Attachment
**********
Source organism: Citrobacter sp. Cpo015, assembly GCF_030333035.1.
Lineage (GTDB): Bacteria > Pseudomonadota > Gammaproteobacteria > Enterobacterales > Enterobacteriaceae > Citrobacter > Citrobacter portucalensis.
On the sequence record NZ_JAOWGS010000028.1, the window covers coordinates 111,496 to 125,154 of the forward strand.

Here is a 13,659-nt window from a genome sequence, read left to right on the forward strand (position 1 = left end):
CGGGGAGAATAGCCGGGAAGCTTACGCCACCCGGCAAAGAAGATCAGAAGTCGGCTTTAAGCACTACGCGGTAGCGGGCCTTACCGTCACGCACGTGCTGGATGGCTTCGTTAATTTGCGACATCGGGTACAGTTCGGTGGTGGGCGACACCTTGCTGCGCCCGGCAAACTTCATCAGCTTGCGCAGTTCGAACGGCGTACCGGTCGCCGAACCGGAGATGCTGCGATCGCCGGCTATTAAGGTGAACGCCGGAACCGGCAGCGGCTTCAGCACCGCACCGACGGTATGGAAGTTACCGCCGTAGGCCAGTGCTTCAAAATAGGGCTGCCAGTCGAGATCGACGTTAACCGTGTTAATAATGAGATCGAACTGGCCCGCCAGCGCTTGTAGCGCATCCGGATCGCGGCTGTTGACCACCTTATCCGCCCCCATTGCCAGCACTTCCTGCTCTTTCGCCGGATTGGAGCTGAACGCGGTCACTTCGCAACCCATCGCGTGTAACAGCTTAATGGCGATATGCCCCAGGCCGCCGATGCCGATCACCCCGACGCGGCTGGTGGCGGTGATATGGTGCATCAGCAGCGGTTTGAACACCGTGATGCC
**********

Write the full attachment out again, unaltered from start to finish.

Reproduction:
Source organism: Citrobacter sp. Cpo015, assembly GCF_030333035.1.
Lineage (GTDB): Bacteria > Pseudomonadota > Gammaproteobacteria > Enterobacterales > Enterobacteriaceae > Citrobacter > Citrobacter portucalensis.
On the sequence record NZ_JAOWGS010000028.1, the window covers coordinates 111,496 to 125,154 of the forward strand.

Here is a 13,659-nt window from a genome sequence, read left to right on the forward strand (position 1 = left end):
CGGGGAGAATAGCCGGGAAGCTTACGCCACCCGGCAAAGAAGATCAGAAGTCGGCTTTAAGCACTACGCGGTAGCGGGCCTTACCGTCACGCACGTGCTGGATGGCTTCGTTAATTTGCGACATCGGGTACAGTTCGGTGGTGGGCGACACCTTGCTGCGCCCGGCAAACTTCATCAGCTTGCGCAGTTCGAACGGCGTACCGGTCGCCGAACCGGAGATGCTGCGATCGCCGGCTATTAAGGTGAACGCCGGAACCGGCAGCGGCTTCAGCACCGCACCGACGGTATGGAAGTTACCGCCGTAGGCCAGTGCTTCAAAATAGGGCTGCCAGTCGAGATCGACGTTAACCGTGTTAATAATGAGATCGAACTGGCCCGCCAGCGCTTGTAGCGCATCCGGATCGCGGCTGTTGACCACCTTATCCGCCCCCATTGCCAGCACTTCCTGCTCTTTCGCCGGATTGGAGCTGAACGCGGTCACTTCGCAACCCATCGCGTGTAACAGCTTAATGGCGATATGCCCCAGGCCGCCGATGCCGATCACCCCGACGCGGCTGGTGGCGGTGATATGGTGCATCAGCAGCGGTTTGAACACCGTGATGCC